You may be using a dedicated factory class to create an instance or taking some resolved instance and mapping or composing some other type instance from these constituent parts which may inadvertently result in a null.
Similarly, you may be using some form of cache or in memory lookup table that takes a key and returns the result. In some cases, if the value cannot be found, the lookup may return null instead of throwing an exception (E.g. a collection that inherits from NameObjectCollectionBase or an implementation of IDistributedCache that in turn feeds some data into an object factory).
If this is the case, you may want to consider including a null check within the lambda that will either coalesce the result into a default NullObject instance or throw an exception at point of instance resolution.
If you don’t do this, the consumer will need to protect itself from a null parameter injection using guard clauses.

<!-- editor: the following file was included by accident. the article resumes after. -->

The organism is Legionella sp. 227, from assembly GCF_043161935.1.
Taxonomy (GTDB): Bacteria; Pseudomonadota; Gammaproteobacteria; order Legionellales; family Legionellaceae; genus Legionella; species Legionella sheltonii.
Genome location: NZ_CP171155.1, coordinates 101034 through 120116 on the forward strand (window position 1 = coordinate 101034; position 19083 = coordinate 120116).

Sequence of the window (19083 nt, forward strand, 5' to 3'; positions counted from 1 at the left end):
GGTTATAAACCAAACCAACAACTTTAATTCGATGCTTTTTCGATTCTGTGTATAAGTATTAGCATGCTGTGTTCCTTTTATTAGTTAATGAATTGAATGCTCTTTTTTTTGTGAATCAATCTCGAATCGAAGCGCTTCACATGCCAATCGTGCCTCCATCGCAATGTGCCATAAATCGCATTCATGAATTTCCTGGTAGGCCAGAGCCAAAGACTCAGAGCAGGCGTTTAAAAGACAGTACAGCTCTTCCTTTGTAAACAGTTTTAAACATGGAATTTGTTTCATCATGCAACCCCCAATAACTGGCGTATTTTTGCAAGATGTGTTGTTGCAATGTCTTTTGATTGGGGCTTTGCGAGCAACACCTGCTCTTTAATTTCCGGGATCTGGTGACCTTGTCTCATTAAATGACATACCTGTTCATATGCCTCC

3. Black Box Extensions Methods
Many third party NuGet package libraries offer extension methods to perform service registration of services within the library. In many cases, these become ‘black box’ service resolutions.
As a consumer of these services, you have no guarantee that the service will not result in a null (due to one or more of the above scenarios).
Whilst you could look at the library source code if it is available on GitHub or though Source Link, this is going beyond what you should need to do as a consumer of a library.
Therefore, as a consumer, you need to protect yourself from null injection if this is going to cause your code to break.
The next two items are not direct null injections, but can cause member values on instances injected from the container to be set to null which may have a knock on consequence on your consuming class.
4. IEnumerable<T> Service Injection
If you (or a third party) have added multiple registrations for the same service type, your consumer will need to specify a constructor parameter of IEnumerable<T> where T is the service type in order to retrieve all the service resolutions.